Philippine President Rodrigo Duterte announced on Tuesday he will run for the vice presidency in next year’s elections, confirming an earlier announcement by the country’s ruling political party that was criticized by opponents as a ploy for Duterte to maintain his grip on power.
The announcement came ahead of the party’s national convention on September 8, where it is also expected to endorse Duterte’s aide and incumbent senator Christopher “Bong” Go to be its presidential candidate in the 2022 polls.
“I will run as vice president, then I will continue the crusade. Number one is insurgency, then criminality, drugs,” Duterte said in a late night weekly national address. “I may not have the power to give the direction or guidance but I can always express my views in public.”
Under the constitution, a president can serve only one term, and the announcement had been widely anticipated as Duterte had already hinted he could seek the No. 2 job — a move seen by political observers and critics as a backdoor to the presidency.
Duterte was heeding “the clamor of the people,” Karlo Nograles, executive vice president of the ruling PDP-Laban party, said in a statement.
Critics believe he could be making a play for retaining power by taking over as president under a scenario in which Go wins and then resigns, enabling Duterte to shield himself from possible legal actions when he leaves office.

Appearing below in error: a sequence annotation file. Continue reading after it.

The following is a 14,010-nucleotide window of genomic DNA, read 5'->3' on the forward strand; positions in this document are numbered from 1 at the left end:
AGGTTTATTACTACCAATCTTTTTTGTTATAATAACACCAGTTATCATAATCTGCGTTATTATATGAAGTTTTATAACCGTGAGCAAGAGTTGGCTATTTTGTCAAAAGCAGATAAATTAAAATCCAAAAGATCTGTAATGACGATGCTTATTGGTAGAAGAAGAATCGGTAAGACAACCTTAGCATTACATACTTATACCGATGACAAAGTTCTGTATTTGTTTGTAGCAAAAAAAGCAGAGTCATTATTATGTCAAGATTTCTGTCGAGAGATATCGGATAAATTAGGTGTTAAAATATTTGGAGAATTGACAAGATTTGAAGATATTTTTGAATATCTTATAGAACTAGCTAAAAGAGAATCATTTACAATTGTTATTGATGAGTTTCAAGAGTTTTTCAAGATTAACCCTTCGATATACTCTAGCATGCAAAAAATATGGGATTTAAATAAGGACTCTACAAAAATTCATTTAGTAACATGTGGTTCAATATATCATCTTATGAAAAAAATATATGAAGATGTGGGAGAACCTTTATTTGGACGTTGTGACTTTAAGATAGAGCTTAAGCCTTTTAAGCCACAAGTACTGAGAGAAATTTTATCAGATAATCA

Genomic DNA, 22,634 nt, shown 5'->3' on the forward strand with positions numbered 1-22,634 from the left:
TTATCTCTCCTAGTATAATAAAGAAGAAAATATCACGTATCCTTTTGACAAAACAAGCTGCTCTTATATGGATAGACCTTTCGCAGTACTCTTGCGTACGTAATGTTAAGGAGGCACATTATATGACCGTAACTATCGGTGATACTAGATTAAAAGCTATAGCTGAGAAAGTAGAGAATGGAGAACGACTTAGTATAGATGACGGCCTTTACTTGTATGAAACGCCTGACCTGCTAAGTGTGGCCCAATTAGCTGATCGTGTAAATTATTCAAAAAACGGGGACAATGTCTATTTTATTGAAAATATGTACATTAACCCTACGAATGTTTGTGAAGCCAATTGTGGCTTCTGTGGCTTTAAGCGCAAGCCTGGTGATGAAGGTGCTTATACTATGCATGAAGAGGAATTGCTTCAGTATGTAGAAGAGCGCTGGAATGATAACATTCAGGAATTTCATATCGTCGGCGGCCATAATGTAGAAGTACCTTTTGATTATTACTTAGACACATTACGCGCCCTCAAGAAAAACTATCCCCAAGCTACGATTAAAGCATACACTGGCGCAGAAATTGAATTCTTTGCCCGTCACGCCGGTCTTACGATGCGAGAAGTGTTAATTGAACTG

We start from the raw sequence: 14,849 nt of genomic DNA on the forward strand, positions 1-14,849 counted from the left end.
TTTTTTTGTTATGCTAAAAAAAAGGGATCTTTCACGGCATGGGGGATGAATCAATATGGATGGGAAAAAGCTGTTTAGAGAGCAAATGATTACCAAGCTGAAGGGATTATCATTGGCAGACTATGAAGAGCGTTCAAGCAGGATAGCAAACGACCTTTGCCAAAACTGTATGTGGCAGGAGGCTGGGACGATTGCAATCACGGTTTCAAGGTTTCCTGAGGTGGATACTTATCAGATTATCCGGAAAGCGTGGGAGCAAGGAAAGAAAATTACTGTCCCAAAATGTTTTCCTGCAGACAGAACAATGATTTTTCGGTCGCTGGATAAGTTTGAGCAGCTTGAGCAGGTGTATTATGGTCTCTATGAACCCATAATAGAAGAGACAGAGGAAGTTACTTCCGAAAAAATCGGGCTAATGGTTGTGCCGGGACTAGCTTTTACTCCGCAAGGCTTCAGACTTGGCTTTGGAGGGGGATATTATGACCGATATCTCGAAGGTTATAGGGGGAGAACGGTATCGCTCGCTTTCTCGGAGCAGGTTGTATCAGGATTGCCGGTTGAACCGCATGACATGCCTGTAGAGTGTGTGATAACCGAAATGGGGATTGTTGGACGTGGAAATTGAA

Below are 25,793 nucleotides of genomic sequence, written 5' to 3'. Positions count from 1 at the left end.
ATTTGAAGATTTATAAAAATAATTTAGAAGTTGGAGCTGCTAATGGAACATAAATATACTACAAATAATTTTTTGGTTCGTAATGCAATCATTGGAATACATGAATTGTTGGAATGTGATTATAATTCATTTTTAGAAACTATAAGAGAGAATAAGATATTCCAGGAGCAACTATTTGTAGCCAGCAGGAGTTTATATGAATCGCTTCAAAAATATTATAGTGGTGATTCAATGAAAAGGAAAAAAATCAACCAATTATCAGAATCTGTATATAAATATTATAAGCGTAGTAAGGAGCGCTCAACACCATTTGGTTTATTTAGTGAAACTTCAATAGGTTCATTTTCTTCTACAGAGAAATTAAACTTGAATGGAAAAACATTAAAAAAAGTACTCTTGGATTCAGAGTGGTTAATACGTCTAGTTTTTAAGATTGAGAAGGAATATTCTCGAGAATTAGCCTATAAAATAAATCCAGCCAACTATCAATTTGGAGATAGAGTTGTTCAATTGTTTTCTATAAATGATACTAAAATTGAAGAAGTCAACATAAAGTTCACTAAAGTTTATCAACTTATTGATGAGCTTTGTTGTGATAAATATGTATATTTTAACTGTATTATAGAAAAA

“This is really part of the scheme of the Duterte clique to extend not only influence but control of government,” said opposition congressman Carlos Zarate.
Nograles said the move would “guarantee continuity of the administration’s programs during the past five years,” including Duterte’s war on drugs, which an International Criminal Court (ICC) prosecutor wants investigated.
Duterte’s legal counsel, Salvador Panelo, has called claims that Duterte may try to clinch the presidency “unfounded and illogical.”
Opinion polls show Duterte remains hugely popular, despite his bloody anti-drugs campaign and criticism of the pandemic response, but analysts say his popularity would not necessarily rub off on Go.
In the Philippines, the president is elected separately from the vice president.
Duterte has previously said he wanted Go to be his successor. His endorsement in 2019 helped Go to become a senator, a post he carries out alongside his duties as Duterte’s personal aide.
“In choosing his successor, President Duterte is grappling with an unstated urgent concern: who can be best trusted to protect and insulate him from almost certain criminal suits once he is out of power,” said think tank the Center for People Empowerment Governance.
Go has been the 76-year-old president’s closest aide since the late 1990s, when Duterte was a congressman representing his hometown Davao City.
Previously, Go has insisted he is not interested in the presidency.
“Vaccines first, before politics,” Go, who chairs the senate committee on health, told Reuters.
Duterte’s daughter, Davao City mayor Sara Duterte-Carpio, has outshone Go in opinion polls, but she and her father have played down the prospect of her running.
Political analyst Victor Manhit said until candidacies were officially filed, starting in October, everything is speculation, with opinion polls showing other vice presidential candidates including a Manila mayor just behind Duterte.